Varanasi. Decided to go to the burning ghats in the middle of the night for my friend’s 29th birthday. Thought there might be some weird people to talk to down there, then realized maybe that was us. Almost didn’t go. Lying in our beds and the beds were so comfortable. Also was a bit sick and my friend wasn’t that eager to watch some dead people barbecue to celebrate the day his mother’s uterus evicted him. Second thoughts. Hey let’s go, I said. Just quickly. We don’t have to stay there till like sun up like how I originally planned like some mentally ill, wannabe vampire. Sure, why not? He said resigned. Are you sure? I asked him, disappointed that he had agreed. You only live once. He said. Well, not if you are Hindu or Buddhist or Jain. We are in India man, so that saying should be: You only live millions of lives, as various life forms based on the karma you accumulated in the previous lives. True dat, I say.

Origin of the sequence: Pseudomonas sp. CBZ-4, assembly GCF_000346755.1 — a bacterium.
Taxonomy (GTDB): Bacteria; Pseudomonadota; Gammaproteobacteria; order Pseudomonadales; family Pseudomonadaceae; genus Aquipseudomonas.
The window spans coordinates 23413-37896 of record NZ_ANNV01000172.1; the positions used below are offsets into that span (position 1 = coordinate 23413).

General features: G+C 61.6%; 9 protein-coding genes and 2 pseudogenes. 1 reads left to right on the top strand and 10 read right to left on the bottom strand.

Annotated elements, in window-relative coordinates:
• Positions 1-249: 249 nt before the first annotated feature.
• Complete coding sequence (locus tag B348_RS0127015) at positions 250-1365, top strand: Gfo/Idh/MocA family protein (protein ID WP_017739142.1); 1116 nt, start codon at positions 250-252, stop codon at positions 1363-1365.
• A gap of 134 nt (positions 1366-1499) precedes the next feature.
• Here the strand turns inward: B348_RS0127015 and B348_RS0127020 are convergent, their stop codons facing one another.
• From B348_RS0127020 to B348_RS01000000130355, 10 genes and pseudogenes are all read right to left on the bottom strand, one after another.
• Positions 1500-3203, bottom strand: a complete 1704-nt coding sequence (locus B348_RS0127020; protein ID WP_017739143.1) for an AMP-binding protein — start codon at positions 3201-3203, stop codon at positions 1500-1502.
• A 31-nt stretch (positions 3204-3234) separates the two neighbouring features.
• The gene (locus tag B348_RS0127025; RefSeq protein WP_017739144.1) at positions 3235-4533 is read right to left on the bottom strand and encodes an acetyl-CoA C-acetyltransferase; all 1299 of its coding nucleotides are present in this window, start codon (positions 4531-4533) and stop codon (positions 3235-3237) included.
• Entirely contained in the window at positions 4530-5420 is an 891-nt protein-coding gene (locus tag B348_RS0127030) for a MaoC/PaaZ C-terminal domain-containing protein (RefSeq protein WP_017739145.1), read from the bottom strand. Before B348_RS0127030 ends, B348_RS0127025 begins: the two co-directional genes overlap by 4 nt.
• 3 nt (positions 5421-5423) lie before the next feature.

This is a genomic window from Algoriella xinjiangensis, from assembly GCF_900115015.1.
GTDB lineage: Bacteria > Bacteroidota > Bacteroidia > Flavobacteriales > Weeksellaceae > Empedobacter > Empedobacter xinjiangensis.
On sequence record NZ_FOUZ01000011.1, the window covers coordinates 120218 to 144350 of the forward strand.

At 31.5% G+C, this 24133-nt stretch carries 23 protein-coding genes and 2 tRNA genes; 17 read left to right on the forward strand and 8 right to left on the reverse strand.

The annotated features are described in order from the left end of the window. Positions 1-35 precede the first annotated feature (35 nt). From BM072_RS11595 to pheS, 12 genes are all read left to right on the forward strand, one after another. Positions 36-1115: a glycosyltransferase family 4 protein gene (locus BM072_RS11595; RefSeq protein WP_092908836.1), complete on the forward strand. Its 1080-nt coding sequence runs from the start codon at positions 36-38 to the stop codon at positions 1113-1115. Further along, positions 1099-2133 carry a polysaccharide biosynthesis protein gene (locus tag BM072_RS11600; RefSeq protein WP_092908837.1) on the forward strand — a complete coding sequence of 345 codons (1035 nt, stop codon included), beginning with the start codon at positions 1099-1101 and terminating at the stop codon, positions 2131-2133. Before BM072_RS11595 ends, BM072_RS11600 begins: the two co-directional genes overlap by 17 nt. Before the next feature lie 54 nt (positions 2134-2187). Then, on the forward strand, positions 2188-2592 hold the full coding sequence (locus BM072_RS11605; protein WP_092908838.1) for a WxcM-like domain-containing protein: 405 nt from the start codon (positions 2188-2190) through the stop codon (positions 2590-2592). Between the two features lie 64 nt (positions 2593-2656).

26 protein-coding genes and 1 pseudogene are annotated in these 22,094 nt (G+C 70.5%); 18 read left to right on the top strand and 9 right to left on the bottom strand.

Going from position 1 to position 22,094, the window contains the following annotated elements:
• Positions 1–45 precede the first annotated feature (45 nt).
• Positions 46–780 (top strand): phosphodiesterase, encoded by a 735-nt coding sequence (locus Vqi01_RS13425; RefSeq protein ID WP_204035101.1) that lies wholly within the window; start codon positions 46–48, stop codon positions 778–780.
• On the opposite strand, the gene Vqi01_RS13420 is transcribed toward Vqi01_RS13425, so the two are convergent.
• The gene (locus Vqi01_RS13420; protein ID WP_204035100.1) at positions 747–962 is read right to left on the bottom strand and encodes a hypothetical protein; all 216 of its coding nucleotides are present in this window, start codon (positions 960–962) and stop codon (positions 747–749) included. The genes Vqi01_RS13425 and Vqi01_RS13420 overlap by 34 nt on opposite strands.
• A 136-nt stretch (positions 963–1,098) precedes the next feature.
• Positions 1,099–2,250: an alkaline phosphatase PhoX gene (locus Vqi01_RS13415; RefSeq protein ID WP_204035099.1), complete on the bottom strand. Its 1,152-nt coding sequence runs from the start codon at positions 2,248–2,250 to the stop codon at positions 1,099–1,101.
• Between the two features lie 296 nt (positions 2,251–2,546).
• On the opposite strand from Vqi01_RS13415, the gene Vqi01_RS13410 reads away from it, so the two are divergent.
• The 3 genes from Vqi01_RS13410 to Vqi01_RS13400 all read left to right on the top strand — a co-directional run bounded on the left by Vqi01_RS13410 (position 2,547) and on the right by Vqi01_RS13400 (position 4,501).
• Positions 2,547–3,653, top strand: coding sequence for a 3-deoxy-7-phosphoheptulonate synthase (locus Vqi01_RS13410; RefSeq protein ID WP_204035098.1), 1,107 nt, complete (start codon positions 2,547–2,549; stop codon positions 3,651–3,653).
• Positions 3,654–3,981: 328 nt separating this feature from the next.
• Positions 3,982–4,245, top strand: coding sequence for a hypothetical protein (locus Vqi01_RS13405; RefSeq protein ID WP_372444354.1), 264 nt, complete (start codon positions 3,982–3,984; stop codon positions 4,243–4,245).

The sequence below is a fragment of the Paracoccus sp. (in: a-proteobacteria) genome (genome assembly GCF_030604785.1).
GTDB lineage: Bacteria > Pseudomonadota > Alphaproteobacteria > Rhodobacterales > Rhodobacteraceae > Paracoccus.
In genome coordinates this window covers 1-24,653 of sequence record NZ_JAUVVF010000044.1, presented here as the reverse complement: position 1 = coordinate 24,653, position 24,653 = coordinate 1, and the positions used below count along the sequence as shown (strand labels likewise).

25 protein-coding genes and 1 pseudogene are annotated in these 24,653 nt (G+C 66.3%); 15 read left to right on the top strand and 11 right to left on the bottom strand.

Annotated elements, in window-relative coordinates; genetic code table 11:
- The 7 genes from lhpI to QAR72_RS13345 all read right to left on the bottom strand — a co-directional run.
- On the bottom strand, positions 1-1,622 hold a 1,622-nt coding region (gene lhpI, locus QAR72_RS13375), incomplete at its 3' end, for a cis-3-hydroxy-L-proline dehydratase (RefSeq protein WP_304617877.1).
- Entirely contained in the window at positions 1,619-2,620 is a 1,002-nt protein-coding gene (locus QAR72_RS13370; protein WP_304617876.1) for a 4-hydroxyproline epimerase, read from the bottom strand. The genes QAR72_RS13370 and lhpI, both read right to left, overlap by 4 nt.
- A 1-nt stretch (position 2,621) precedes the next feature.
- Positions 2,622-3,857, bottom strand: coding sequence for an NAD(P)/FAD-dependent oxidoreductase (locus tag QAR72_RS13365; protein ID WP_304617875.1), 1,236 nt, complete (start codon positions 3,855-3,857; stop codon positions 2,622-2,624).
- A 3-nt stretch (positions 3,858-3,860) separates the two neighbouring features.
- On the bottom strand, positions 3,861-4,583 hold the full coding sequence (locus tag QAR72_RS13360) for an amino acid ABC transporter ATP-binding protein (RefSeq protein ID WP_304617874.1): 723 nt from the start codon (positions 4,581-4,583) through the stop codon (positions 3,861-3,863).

Got dressed and made our way down the winding alleys to Marnitanika ghat, the burning ghat. I had got it into my head that when we got down there, the place would be a weird party, crawling with weird crazy people and Aghori Sadhus, who are basically extreme left hand path tantric practitioners who partake in taboo breaking practices like the consumption of human flesh in a ritualistic context. When we got down there however, it was just a regular work day. This was in some ways stranger.
 The burning ghat runs 24 hours, burning 250–300 bodies daily. The place was black from thousands of years of accumulated ashes. Cinders circulate in the air. There are about a dozen bodies burning in various stages of cremation. Dogs and cows lie in their dogshit and cowshit everywhere, next to pyres, on the steps, down by the water. I sniffed the air forlornly, wondering if my soulmate might be lurking around somewhere. At the bottom of the ghat were a bunch of workers who were collecting and sifting through the ashes. They do that to find the melted down jewelry from the bodies to sell at the market. Hell of a fringe benefit, hell of a job. And I thought retail was bad.